Diet analysis of the introduced spectacled caiman (caiman cocodrilus)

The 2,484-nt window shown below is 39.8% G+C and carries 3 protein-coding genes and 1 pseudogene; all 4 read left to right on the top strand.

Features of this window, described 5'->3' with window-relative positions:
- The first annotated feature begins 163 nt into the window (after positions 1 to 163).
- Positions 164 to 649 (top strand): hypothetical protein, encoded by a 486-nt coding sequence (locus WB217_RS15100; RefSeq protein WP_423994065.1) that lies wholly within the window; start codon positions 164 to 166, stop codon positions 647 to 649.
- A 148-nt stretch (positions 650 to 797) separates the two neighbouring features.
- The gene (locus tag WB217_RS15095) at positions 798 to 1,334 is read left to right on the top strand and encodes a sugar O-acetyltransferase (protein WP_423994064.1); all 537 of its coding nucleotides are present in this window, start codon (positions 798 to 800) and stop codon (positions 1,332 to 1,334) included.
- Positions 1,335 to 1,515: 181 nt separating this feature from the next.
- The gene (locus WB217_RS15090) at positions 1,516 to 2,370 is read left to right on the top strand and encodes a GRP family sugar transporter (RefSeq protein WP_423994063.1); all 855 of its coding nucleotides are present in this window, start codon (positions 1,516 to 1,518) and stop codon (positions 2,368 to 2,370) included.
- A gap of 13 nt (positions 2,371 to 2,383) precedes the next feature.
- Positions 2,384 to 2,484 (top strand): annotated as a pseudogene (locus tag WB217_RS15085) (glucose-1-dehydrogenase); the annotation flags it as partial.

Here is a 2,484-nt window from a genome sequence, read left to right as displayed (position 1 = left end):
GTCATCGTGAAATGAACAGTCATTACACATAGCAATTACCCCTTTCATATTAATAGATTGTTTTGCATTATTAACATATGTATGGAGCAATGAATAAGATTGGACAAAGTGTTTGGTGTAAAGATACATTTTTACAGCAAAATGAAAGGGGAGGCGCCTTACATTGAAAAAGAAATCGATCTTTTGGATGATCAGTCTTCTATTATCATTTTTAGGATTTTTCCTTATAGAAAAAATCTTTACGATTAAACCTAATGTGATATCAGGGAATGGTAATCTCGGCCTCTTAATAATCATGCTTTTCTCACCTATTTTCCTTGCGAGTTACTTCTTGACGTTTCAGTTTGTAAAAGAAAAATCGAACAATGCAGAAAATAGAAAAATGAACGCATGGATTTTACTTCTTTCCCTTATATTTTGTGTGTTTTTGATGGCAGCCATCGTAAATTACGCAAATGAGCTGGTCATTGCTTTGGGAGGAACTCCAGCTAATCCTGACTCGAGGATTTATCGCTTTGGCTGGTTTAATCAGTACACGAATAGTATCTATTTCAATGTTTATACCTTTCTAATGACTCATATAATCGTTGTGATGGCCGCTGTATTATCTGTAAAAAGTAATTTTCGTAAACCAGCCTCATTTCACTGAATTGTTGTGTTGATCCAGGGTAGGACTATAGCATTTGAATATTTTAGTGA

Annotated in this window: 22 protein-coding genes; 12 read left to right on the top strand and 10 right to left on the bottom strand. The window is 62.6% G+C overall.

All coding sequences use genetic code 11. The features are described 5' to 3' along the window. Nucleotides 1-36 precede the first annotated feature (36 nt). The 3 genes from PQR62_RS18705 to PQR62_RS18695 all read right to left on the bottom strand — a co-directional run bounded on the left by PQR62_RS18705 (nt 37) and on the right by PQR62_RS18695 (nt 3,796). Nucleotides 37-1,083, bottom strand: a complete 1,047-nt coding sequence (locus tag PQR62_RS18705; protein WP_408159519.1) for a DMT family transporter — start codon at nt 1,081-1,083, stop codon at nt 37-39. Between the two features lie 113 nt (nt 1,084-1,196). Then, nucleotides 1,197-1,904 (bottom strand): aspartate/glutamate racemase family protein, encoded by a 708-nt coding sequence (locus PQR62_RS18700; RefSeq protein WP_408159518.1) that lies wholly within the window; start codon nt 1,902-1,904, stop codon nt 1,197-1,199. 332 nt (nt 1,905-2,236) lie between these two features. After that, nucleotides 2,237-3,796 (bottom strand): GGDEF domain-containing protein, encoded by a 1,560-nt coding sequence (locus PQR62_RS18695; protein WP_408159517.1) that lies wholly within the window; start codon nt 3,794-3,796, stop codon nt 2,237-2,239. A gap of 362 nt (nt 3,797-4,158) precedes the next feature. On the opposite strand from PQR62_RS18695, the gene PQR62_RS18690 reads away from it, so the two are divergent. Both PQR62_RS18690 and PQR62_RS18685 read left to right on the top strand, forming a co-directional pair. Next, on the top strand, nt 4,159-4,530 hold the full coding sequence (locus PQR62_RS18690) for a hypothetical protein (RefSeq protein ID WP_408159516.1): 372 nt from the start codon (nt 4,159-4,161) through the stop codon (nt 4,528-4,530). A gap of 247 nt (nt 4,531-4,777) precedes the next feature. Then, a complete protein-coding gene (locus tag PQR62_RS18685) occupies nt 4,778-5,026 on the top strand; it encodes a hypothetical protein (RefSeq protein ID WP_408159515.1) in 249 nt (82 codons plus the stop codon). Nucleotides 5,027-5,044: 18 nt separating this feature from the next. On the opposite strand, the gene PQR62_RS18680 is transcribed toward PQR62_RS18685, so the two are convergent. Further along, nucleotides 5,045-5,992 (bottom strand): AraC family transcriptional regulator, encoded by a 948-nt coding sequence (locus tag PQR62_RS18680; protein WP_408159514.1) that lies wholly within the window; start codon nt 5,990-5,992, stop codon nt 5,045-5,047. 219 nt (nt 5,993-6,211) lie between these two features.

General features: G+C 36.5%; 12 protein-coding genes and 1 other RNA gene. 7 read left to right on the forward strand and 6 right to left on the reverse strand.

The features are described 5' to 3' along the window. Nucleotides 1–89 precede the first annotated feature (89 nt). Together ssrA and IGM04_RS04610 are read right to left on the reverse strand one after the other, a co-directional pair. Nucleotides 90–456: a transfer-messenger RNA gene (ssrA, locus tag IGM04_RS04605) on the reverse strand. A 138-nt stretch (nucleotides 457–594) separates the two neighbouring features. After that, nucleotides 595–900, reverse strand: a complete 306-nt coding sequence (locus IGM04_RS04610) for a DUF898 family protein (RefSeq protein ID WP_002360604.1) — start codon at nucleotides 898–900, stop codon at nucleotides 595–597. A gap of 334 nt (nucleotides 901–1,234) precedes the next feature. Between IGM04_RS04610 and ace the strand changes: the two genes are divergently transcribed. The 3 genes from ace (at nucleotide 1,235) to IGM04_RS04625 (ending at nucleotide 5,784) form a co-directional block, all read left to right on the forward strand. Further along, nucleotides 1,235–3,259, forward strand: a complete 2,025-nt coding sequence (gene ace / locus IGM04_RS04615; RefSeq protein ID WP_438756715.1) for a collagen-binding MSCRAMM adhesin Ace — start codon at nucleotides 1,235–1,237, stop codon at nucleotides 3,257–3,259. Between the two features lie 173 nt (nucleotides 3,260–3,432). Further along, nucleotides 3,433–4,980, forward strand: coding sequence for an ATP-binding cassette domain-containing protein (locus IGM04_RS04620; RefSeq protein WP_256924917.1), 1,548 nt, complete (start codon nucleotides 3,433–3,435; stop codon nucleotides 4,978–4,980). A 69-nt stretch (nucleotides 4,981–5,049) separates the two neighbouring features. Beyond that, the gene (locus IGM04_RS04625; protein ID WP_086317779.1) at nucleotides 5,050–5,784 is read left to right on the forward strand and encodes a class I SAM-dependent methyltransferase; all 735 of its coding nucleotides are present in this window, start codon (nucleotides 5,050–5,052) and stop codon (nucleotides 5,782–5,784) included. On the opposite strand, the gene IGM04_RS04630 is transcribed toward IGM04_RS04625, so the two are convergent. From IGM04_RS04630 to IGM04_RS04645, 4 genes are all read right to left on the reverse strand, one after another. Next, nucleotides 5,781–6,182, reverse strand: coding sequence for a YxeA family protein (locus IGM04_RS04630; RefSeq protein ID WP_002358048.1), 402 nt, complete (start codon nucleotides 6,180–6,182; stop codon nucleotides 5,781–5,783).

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The spectacled caiman (Caiman crocodilus) was introduced to Puerto Rico over 50 years ago with the Tortuguero Lagoon Natural Reserve (TLNR) as its epicenter, where it is now established as an apex predator. Although concerns have been raised regarding the potential impact of this naturalized predator on Puerto Rico’s native fauna, little was known of the caiman’s diet on the island. Therefore this study was conducted to determine the diet of the spectacled caiman and its potential impact on island animals. For this study, measurements were obtained from 138 caimans across all life stages (12–94 cm snout–vent length; SVL) from October 2014 to May 2015 within the TLNR. Stomach contents were retrieved and analyzed based on prey category occurrence frequency. Caiman muscle samples were obtained to conduct a stable isotope analysis. Representative prey species were collected based on principal prey groups observed in stomach contents. Isotopic signatures of both predators and prey were analyzed using the Bayesian mixing model (SIAR) to determine nitrogen and carbon source proportions from the different life stages. Insects were the most abundant prey items encountered with 90.7% and 68.8% in hatchling (SVL < 20 cm) and juvenile (SVL = 20 – 59.9 cm) stomach respectively. In adult (SVL > 60 cm) caimans, fish remains were the most significant prey items with 38.3% frequency of occurrence. Fish, insects, and gastropods were the only categories of ten designated prey categories to show significant variation among the three caiman age classes. This study provides novel information on dietary habits of spectacled caimans in Puerto Rico relevant to the design of management strategies and further promotes the use of stable isotopes in diet studies.